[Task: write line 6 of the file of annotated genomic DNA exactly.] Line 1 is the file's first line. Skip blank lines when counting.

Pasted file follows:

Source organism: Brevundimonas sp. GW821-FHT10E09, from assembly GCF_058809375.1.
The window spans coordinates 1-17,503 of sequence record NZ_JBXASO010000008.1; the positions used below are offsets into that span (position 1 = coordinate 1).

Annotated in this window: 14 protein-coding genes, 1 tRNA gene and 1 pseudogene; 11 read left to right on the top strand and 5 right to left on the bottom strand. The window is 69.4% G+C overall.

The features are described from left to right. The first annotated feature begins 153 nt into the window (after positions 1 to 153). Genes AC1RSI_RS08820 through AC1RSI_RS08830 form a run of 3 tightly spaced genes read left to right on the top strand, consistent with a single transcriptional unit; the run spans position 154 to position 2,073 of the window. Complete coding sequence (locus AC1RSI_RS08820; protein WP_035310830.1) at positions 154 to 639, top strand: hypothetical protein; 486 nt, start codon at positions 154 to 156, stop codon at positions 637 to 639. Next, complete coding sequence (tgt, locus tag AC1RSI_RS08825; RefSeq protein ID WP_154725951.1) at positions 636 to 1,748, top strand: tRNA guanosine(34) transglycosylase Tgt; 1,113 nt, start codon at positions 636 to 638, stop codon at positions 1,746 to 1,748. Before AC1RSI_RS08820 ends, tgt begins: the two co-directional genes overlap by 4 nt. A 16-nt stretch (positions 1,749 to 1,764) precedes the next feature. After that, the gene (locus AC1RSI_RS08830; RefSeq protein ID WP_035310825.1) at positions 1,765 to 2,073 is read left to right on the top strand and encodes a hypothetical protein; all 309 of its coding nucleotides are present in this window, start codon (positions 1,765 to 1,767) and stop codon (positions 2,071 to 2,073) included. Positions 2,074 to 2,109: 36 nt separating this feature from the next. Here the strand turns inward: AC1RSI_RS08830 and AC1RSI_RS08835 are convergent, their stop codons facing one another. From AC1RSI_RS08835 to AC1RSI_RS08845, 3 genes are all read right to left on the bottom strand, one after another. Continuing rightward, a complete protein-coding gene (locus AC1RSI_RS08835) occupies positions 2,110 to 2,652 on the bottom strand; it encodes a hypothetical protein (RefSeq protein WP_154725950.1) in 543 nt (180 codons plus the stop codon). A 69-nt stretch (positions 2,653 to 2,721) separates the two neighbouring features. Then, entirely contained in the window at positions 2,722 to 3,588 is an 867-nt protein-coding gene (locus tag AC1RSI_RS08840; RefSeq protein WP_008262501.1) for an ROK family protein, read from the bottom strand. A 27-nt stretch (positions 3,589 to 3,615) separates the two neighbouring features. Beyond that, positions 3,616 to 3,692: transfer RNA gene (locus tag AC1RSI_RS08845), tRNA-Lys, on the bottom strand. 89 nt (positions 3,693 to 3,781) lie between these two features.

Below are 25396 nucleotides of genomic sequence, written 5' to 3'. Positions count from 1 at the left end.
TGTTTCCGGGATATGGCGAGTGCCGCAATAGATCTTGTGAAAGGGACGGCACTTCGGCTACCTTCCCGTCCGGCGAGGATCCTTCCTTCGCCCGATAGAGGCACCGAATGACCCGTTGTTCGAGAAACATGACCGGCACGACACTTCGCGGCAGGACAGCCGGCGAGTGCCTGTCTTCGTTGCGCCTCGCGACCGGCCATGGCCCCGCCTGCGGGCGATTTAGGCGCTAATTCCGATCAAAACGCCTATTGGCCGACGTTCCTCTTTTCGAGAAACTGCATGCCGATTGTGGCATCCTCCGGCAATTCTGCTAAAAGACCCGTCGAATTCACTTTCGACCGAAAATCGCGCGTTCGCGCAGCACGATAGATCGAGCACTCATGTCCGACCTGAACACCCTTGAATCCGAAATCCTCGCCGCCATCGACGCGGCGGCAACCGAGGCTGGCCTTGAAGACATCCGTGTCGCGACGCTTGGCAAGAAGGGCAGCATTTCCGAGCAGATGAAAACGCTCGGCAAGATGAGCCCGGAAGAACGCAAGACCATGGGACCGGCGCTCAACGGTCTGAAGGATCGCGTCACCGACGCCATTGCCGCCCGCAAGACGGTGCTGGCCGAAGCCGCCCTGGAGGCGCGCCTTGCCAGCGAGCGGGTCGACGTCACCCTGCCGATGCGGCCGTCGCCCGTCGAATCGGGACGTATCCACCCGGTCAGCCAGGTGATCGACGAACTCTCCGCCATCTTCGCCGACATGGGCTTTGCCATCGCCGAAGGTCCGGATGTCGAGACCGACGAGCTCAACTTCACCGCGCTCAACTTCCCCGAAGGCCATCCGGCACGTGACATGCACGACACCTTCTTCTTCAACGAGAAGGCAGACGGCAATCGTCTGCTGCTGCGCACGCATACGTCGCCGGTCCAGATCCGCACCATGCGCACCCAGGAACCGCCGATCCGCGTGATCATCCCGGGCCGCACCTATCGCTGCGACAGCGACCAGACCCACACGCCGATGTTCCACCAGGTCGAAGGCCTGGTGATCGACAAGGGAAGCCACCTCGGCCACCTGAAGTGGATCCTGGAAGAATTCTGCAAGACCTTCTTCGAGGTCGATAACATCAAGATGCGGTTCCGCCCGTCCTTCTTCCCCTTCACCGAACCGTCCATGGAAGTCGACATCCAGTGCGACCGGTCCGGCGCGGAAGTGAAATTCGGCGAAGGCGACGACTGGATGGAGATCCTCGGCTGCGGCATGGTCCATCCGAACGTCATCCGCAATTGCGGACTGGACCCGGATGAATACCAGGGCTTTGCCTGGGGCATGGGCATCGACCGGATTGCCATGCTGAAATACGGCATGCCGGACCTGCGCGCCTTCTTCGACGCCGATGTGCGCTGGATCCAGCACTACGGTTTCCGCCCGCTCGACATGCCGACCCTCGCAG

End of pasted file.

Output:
TGTTTCCGGGATATGGCGAGTGCCGCAATAGATCTTGTGAAAGGGACGGCACTTCGGCTACCTTCCCGTCCGGCGAGGATCCTTCCTTCGCCCGATAGAGGCACCGAATGACCCGTTGTTCGAGAAACATGACCGGCACGACACTTCGCGGCAGGACAGCCGGCGAGTGCCTGTCTTCGTTGCGCCTCGCGACCGGCCATGGCCCCGCCTGCGGGCGATTTAGGCGCTAATTCCGATCAAAACGCCTATTGGCCGACGTTCCTCTTTTCGAGAAACTGCATGCCGATTGTGGCATCCTCCGGCAATTCTGCTAAAAGACCCGTCGAATTCACTTTCGACCGAAAATCGCGCGTTCGCGCAGCACGATAGATCGAGCACTCATGTCCGACCTGAACACCCTTGAATCCGAAATCCTCGCCGCCATCGACGCGGCGGCAACCGAGGCTGGCCTTGAAGACATCCGTGTCGCGACGCTTGGCAAGAAGGGCAGCATTTCCGAGCAGATGAAAACGCTCGGCAAGATGAGCCCGGAAGAACGCAAGACCATGGGACCGGCGCTCAACGGTCTGAAGGATCGCGTCACCGACGCCATTGCCGCCCGCAAGACGGTGCTGGCCGAAGCCGCCCTGGAGGCGCGCCTTGCCAGCGAGCGGGTCGACGTCACCCTGCCGATGCGGCCGTCGCCCGTCGAATCGGGACGTATCCACCCGGTCAGCCAGGTGATCGACGAACTCTCCGCCATCTTCGCCGACATGGGCTTTGCCATCGCCGAAGGTCCGGATGTCGAGACCGACGAGCTCAACTTCACCGCGCTCAACTTCCCCGAAGGCCATCCGGCACGTGACATGCACGACACCTTCTTCTTCAACGAGAAGGCAGACGGCAATCGTCTGCTGCTGCGCACGCATACGTCGCCGGTCCAGATCCGCACCATGCGCACCCAGGAACCGCCGATCCGCGTGATCATCCCGGGCCGCACCTATCGCTGCGACAGCGACCAGACCCACACGCCGATGTTCCACCAGGTCGAAGGCCTGGTGATCGACAAGGGAAGCCACCTCGGCCACCTGAAGTGGATCCTGGAAGAATTCTGCAAGACCTTCTTCGAGGTCGATAACATCAAGATGCGGTTCCGCCCGTCCTTCTTCCCCTTCACCGAACCGTCCATGGAAGTCGACATCCAGTGCGACCGGTCCGGCGCGGAAGTGAAATTCGGCGAAGGCGACGACTGGATGGAGATCCTCGGCTGCGGCATGGTCCATCCGAACGTCATCCGCAATTGCGGACTGGACCCGGATGAATACCAGGGCTTTGCCTGGGGCATGGGCATCGACCGGATTGCCATGCTGAAATACGGCATGCCGGACCTGCGCGCCTTCTTCGACGCCGATGTGCGCTGGATCCAGCACTACGGTTTCCGCCCGCTCGACATGCCGACCCTCGCAG